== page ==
When Justice Ruth Bader Ginsberg popped off about Donald Trump recently, she did not break any laws. And she did not break any rules. And yet, everyone, from the New York Times editorial page on up declared that she had made a grave error. She had violated a custom.
Keep in mind, RBG is one of the most reliable liberal votes on the Supreme Court. The fact has made her a hero to the left. Also, keep in mind that she was a close friend of Antonin Scalia, so she must surely be a fine human being.
But, in her public declamations against Trump, she had, as Jonathan Chait argues in New York Magazine, violated a norm. Chait explains correctly that a norm is not the same as a rule or a law.
Rules are not always clear, but they are defined by some kind of concrete line and attached to some sort of enforcement mechanism. Norms work differently. They are a shared ethic that rule out certain kinds of behavior on ethical grounds. When they are broken, it is not all at once, but step by step, in a series of incremental, leapfrogging violations by the opposing sides. Ruth Bader Ginsburg’s intervention into the presidential campaign follows this pattern. It is not the first or last violation of a norm, but it is a crucial marker of our political institutions’ progress (or regress) toward complete polarization.
Norms are the glue that holds society together. Among those that you know well are table manners, queuing up, waiting your turn, returning text messages, using good grammar, offering proper greetings and so on. To be less circumspect, the use of pronouns in our language, especially those that denote gender, has been determined by custom. Nowadays, as it happens, the night riders of the thought police have decided that it’s all bigotry and that all such norms need to be systematically violated.
This means that our country is in serious trouble.
We are watching what happens when a society loses its norms. It descends to a condition where, as Thomas Hobbes wrote, human life will become: “solitary, poor, nasty, brutish and short.”
In RBG’s case, the norm says that Supreme Court Justices keep their noses out of politics. They are, or are supposed to be, above the fray. Of course, one might question whether RBG ever keeps politics out of her decisions, and thus, whether she was just exposing her judicial principles.
Chait explains his idea:
The norm in this case is the principle that Supreme Court justices should maintain some distance from partisan politics. Judges in lower courts are actually bound by formal rules prohibiting them from politics. Supreme Court justices are bound by mere custom. And if you consider the norm completely unimportant, and would feel perfectly comfortable with Supreme Court justices roaming convention floors decked out in elephant or donkey gear, barnstorming the country with their preferred candidates, urging their election in 30-second ads, then Ginsburg has merely brought your ideal closer to fruition. If you place some value on the Judicial branch maintaining its formal independence from electoral politics, she has done serious damage.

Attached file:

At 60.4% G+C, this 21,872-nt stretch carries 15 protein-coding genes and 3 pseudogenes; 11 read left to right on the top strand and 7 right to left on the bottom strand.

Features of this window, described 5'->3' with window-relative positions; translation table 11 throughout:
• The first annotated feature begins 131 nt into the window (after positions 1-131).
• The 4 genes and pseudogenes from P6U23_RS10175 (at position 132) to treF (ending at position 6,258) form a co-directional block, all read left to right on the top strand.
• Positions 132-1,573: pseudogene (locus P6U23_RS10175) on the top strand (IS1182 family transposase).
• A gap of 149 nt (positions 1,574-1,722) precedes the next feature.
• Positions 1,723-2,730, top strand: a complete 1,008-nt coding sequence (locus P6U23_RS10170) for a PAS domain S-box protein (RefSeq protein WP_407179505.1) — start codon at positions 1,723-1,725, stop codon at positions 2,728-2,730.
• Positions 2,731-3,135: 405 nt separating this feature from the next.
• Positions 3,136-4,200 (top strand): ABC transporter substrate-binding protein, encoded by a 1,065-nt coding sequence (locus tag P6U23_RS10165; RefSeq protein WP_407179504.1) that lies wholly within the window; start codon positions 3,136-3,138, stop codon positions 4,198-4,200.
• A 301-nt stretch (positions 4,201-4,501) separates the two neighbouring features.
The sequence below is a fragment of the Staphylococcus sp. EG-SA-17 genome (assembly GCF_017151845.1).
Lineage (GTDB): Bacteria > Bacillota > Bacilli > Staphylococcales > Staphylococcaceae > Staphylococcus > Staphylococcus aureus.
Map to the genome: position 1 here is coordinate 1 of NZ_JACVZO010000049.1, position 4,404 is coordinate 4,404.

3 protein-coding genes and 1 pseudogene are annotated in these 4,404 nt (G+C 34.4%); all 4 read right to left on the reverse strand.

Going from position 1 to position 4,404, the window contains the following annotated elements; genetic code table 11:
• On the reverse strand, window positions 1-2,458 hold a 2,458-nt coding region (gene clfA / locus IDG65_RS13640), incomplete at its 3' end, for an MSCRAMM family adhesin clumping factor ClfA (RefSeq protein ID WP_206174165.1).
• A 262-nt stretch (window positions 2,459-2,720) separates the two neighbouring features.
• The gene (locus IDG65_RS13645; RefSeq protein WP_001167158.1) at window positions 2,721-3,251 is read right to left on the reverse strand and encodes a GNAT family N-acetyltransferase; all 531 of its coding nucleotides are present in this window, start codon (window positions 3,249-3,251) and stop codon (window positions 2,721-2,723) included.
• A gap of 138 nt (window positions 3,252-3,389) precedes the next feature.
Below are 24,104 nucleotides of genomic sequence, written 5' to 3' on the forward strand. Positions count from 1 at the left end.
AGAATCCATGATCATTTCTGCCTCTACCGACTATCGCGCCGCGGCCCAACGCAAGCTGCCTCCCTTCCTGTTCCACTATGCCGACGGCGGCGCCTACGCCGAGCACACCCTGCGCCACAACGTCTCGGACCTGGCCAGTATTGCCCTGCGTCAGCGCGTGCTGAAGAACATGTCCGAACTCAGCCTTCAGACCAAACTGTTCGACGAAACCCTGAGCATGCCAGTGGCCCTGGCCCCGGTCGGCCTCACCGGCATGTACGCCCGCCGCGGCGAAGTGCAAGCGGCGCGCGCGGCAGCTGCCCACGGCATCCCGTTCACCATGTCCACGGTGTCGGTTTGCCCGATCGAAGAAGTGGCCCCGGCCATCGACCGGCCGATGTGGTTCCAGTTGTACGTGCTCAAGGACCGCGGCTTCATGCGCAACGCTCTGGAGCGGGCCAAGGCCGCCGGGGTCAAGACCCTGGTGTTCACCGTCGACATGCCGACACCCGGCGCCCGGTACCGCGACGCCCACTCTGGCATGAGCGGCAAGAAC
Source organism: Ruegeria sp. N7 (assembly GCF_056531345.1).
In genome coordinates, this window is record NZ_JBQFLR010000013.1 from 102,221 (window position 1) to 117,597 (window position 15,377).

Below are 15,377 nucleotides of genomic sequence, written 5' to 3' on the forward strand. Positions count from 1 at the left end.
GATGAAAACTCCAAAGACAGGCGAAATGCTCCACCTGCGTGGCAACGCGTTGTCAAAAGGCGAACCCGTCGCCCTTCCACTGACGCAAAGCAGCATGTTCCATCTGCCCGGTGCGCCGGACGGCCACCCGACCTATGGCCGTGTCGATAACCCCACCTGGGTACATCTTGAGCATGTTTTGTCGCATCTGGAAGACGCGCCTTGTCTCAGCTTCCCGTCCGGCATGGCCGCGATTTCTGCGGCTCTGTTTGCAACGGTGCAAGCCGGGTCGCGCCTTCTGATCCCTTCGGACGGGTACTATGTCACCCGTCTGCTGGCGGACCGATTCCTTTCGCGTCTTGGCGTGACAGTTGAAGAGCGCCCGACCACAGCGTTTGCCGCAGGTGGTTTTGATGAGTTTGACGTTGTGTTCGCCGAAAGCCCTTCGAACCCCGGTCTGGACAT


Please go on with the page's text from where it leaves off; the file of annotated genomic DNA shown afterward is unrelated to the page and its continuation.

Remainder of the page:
One might churlishly suggest that it’s not the first time her votes have done damage, but that is not the most important point. The most important point is that custom and tradition dictate what do and do not constitute good manners. And that the failure to respect them and to practice them in one’s dealings, especially in one’s public and interpersonal dealings, has a deleterious effect on the social fabric.
Long time readers of this blog and of my most recent book, The Last Psychoanalyst, know that I have emphasized the importance of a psychosocial concept called “anomie.” I recommend it in place of all of the psychosexual and even cognitive theories that are floating through the psychosphere. I discussed it yesterday in my post about The Perils of Polly.
The concept of anomie was invented by a French sociologist named Emile Durkheim. The term means: normlessness. With it he was describing both the problems that a society faces when behavioral norms break down and the problems an individual will face when he finds himself in a community whose customs differ significantly from those he learned in his birth community.
The Ginsberg example-- and she was surely not the only one to defy decorum and propriety and good manners-- shows that norms often break down because society’s leaders, the people who we all take as role models, do not respect them. I will not name the other political leaders who fail to respect norms, because you know them already.
Those who are conversant in psychobabble will be thinking to themselves that sometimes we feel so strongly about something that we just have to blurt it out… damn the consequences. As I have often noted, that form of individualism, a form that places the individual’s supposed psychic well-being above the interests of the community, leads to social oblivion, greater solitude, and more psychodrama.